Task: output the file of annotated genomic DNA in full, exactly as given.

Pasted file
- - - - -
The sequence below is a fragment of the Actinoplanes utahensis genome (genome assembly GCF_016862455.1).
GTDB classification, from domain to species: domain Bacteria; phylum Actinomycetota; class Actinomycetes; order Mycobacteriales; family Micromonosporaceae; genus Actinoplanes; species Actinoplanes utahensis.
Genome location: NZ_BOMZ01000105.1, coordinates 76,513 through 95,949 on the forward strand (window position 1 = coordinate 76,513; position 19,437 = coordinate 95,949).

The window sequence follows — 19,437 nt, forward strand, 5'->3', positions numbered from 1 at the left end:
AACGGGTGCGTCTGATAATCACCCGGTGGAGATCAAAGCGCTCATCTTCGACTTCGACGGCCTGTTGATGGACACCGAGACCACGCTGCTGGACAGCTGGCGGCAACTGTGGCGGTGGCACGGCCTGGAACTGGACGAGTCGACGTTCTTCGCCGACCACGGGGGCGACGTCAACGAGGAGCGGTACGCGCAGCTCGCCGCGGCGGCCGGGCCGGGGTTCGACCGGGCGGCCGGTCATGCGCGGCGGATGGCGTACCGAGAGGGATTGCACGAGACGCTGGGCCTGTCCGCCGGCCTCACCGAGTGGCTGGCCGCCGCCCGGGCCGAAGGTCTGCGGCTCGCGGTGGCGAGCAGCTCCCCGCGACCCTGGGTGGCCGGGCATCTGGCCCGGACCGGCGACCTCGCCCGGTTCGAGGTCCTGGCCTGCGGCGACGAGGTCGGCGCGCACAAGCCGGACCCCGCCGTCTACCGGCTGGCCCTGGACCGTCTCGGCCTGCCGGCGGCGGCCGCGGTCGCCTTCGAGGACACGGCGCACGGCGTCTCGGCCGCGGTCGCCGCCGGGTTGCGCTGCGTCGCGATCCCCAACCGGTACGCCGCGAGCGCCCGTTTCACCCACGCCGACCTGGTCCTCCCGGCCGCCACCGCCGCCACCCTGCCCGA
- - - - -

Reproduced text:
The sequence below is a fragment of the Actinoplanes utahensis genome (genome assembly GCF_016862455.1).
GTDB classification, from domain to species: domain Bacteria; phylum Actinomycetota; class Actinomycetes; order Mycobacteriales; family Micromonosporaceae; genus Actinoplanes; species Actinoplanes utahensis.
Genome location: NZ_BOMZ01000105.1, coordinates 76,513 through 95,949 on the forward strand (window position 1 = coordinate 76,513; position 19,437 = coordinate 95,949).

The window sequence follows — 19,437 nt, forward strand, 5'->3', positions numbered from 1 at the left end:
AACGGGTGCGTCTGATAATCACCCGGTGGAGATCAAAGCGCTCATCTTCGACTTCGACGGCCTGTTGATGGACACCGAGACCACGCTGCTGGACAGCTGGCGGCAACTGTGGCGGTGGCACGGCCTGGAACTGGACGAGTCGACGTTCTTCGCCGACCACGGGGGCGACGTCAACGAGGAGCGGTACGCGCAGCTCGCCGCGGCGGCCGGGCCGGGGTTCGACCGGGCGGCCGGTCATGCGCGGCGGATGGCGTACCGAGAGGGATTGCACGAGACGCTGGGCCTGTCCGCCGGCCTCACCGAGTGGCTGGCCGCCGCCCGGGCCGAAGGTCTGCGGCTCGCGGTGGCGAGCAGCTCCCCGCGACCCTGGGTGGCCGGGCATCTGGCCCGGACCGGCGACCTCGCCCGGTTCGAGGTCCTGGCCTGCGGCGACGAGGTCGGCGCGCACAAGCCGGACCCCGCCGTCTACCGGCTGGCCCTGGACCGTCTCGGCCTGCCGGCGGCGGCCGCGGTCGCCTTCGAGGACACGGCGCACGGCGTCTCGGCCGCGGTCGCCGCCGGGTTGCGCTGCGTCGCGATCCCCAACCGGTACGCCGCGAGCGCCCGTTTCACCCACGCCGACCTGGTCCTCCCGGCCGCCACCGCCGCCACCCTGCCCGA